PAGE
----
Several Crossover schemes exist. In One Point Crossover, the algorithm chooses a single point on both parents' chromosomes, and it forms the child by concatenating all data prior to that point from the first parent with all data after that point from the second parent. In Two Point Crossover, the algorithm instead chooses two points, which splits the parents' chromosomes into three regions; the algorithm then forms the child by concatenating the first region from the first parent, the second region from the second parent, and the third region from the first parent. In Uniform Crossover, each position on the child's chromosome has equal opportunity to inherit its data from either parent. While nature serves as the inspiration for One and Two Point Crossover, Uniform Crossover has no such biological analogue.

Every position on every chromosome has a certain probability to mutate, which helps the population maintain or even improve its genetic diversity. Several variants of this technique exist. In Uniform Mutation, when a position mutates, the algorithm replaces its value with a new value, chosen at random, between a predetermined lower and upper bound. In another variant, Gaussian Mutation, when a position mutates, its current value increases or decreases based on a Gaussian random value.

Here is an example output of the progression of GA. All parameters controlling this three-stage "genetic" evolution are tuneable.

# # 2018-09-17 11:17:17.665786 # # algorithm = _GAOptimizer # timeout = None # elite_count = 1 # max_iterations = 3 # population_size = 5 # initialization = UniformInitialisation # selection = TournamentSelection # tournament_ratio = 0.1 # selection_ratio = 0.75 # mutation = GaussianMutation # point_mutation_ratio = 0.15 # mu = 0.0 # sigma = 0.01 # # POPULATION FOR GENERATION 1 # average_fitness = -42.0261280545 # min_fitness = -60.6740379623 # max_fitness = -13.3022171135 # # gen idv fitness param0 param1 param2 param3 1 1 -18.13658070 0.74790396 0.77489691 0.96619083 0.93447077 1 2 -22.33471793 0.41732451 0.07533297 0.37385165 0.38908539 1 3 -57.46038946 0.45346942 0.72236318 0.32705432 0.61821774 1 4 -64.22127641 0.34319126 0.47639739 0.85860872 0.40954456 1 5 -116.42198965 0.92284768 0.78951586 0.15942299 0.99370110 # # POPULATION FOR GENERATION 2 # average_fitness = -26.9904056882 # min_fitness = -48.0775048704 # max_fitness = -16.5033208873 # # gen idv fitness param0 param1 param2 param3 2 1 -16.50332089 0.74790396 0.77489691 0.37385165 0.38908539 2 2 -18.13658070 0.74790396 0.77489691 0.96619083 0.93447077 2 3 -24.15628117 0.74877863 0.77489691 0.94516096 0.61821774 2 4 -28.07834082 0.74790396 0.77489691 0.96619083 0.61821774 2 5 -48.07750487 0.74335121 0.77489691 0.96619083 0.38908539 # # POPULATION FOR GENERATION 3 # average_fitness = -33.4769303682 # min_fitness = -47.7779102179 # max_fitness = -16.5033208873 # # gen idv fitness param0 param1 param2 param3 3 1 -16.50332089 0.74790396 0.77489691 0.37385165 0.38908539 3 2 -24.21298237 0.74790396 0.77489691 0.94516096 0.61821774 3 3 -33.17895480 0.74790396 0.77489691 0.37385165 0.61821774 3 4 -45.71148357 0.75442656 0.77489691 0.96125742 0.39157697 3 5 -47.77791022 0.74790396 0.77489691 0.96619083 0.38908539 # # exit_condition = GENERATIONS # generations = 3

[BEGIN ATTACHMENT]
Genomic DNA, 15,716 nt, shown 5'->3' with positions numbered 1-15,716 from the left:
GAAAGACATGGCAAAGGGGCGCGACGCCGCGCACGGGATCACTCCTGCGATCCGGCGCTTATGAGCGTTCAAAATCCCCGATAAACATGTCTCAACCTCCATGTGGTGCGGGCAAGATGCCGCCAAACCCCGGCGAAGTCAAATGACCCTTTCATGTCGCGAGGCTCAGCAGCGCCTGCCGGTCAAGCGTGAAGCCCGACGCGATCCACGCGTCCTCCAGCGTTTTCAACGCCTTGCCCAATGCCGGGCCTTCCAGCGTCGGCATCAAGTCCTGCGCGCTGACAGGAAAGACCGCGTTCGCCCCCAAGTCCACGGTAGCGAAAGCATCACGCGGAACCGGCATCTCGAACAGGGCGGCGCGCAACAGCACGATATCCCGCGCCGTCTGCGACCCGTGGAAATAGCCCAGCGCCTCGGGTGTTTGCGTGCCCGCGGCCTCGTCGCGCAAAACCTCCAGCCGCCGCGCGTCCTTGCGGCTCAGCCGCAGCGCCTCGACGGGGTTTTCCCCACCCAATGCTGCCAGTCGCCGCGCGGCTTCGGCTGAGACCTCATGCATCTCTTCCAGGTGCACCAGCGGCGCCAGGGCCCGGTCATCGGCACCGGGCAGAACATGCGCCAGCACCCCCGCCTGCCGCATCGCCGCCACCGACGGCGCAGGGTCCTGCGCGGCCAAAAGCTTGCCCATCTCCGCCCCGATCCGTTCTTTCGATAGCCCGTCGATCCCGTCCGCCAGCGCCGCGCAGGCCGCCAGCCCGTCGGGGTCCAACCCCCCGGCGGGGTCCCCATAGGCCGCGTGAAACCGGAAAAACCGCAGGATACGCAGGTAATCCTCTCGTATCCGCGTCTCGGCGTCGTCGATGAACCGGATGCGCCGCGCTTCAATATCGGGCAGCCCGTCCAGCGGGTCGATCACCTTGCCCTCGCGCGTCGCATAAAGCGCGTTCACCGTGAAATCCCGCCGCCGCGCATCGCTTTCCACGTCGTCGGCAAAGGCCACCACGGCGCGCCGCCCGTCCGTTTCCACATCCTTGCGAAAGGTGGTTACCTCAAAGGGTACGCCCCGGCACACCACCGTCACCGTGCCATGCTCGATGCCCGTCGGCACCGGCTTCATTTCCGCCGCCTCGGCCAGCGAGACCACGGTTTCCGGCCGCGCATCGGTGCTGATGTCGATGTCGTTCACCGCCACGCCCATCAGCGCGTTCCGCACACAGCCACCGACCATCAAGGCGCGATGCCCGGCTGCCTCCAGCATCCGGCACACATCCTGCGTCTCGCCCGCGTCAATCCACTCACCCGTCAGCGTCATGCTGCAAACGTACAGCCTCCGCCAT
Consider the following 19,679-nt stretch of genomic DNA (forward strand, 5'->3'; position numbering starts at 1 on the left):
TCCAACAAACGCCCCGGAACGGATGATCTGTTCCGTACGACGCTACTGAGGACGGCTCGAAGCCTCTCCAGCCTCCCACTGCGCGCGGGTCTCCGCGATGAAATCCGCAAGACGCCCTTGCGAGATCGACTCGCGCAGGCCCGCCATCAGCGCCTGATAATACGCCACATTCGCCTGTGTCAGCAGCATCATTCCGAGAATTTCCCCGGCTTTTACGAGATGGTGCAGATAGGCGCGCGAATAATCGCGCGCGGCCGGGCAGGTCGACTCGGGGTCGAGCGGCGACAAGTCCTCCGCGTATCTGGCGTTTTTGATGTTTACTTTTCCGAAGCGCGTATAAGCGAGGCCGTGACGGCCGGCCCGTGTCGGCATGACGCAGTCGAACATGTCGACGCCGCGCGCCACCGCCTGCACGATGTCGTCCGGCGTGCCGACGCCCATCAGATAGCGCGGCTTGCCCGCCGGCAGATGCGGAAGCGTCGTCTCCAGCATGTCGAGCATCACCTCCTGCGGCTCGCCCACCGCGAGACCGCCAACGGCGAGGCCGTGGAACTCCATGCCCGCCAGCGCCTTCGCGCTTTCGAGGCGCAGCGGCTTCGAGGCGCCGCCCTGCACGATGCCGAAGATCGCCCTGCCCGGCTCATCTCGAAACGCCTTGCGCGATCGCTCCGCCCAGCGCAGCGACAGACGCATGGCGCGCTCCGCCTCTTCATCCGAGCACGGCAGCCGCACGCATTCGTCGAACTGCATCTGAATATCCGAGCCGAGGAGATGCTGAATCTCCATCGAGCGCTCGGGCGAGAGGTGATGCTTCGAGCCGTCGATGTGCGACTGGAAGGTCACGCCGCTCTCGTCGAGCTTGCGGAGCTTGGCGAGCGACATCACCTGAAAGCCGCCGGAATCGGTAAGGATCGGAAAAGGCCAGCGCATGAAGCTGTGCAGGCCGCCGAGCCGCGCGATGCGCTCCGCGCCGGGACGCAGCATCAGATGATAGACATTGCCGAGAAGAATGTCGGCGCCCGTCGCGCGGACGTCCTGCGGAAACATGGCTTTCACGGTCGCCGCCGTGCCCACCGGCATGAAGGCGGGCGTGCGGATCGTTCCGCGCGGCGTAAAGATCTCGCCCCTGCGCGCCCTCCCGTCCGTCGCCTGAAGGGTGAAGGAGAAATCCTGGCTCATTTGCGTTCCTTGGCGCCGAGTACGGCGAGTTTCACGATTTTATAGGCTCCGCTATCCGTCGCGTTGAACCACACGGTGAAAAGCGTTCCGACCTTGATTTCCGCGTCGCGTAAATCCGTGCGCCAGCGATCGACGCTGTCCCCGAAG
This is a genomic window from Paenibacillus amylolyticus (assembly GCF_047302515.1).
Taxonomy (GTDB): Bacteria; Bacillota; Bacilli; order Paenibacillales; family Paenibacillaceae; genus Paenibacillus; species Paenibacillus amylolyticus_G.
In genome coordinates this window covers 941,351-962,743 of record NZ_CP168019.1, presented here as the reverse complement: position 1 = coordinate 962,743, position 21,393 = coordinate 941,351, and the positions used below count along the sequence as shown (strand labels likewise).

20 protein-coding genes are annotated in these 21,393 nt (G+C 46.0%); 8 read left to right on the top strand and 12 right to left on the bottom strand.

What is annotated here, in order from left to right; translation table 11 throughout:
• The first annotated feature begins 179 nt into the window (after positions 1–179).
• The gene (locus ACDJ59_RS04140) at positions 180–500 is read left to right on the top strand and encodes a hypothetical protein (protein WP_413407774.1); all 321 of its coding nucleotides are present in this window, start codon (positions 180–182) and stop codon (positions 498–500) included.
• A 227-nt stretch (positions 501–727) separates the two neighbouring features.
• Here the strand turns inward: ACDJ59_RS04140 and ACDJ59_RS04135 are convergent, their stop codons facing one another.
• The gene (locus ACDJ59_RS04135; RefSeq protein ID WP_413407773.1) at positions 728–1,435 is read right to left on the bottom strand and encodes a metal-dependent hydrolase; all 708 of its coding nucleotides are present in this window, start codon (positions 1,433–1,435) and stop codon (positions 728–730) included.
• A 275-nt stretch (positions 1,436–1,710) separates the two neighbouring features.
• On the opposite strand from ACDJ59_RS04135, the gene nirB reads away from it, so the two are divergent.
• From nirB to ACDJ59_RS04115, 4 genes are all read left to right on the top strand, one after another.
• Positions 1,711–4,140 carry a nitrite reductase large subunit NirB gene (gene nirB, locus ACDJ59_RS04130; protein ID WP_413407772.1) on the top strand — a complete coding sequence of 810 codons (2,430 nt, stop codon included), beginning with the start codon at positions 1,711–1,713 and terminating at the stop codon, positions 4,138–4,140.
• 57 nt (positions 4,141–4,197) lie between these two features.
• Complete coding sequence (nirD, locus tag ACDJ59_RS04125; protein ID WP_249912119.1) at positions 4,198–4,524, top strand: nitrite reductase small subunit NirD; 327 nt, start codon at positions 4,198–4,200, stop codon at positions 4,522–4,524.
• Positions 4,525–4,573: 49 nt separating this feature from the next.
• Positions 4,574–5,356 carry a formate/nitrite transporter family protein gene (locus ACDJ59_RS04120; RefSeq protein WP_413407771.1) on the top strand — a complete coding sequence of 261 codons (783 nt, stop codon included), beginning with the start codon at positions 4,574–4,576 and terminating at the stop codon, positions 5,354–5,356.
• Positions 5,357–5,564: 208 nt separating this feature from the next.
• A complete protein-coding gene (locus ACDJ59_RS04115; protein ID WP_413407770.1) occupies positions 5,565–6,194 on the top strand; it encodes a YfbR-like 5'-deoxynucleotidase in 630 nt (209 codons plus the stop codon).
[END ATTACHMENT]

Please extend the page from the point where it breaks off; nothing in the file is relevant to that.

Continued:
### Particle Swarm Optimization (PSO)

Particle Swarm Optimization (PSO) is another type of heuristic based search algorithm. Eberhart and Kennedy first discovered and introduced this optimization technique through simulation of a simplified social model in 1995. Similar to GAs, PSOs are highly dependent on stochastic processes. Each individual in a PSO population maintains a position and a velocity as it flies through a hyperspace in which each dimension corresponds to one position in an encoded solution.

Each individual contains a current position, which evaluates to a fitness value. Each individual also maintains its personal best position **p**_{i} and tracks the global best position **p**_{g} of the swarm, see the figure above. The former encapsulates the cognitive influence, and the latter encapsulates the social influence. A PSO works as an iterative process. After each iteration, the algorithm adjusts the position of each individual based on its knowledge of **p**_{i} and **p**_{g}. This adjustment is analogous to the crossover operation used by GAs. The inertia of an individual, however, allows it to overshoot local minima and explore unknown regions of the problem domain.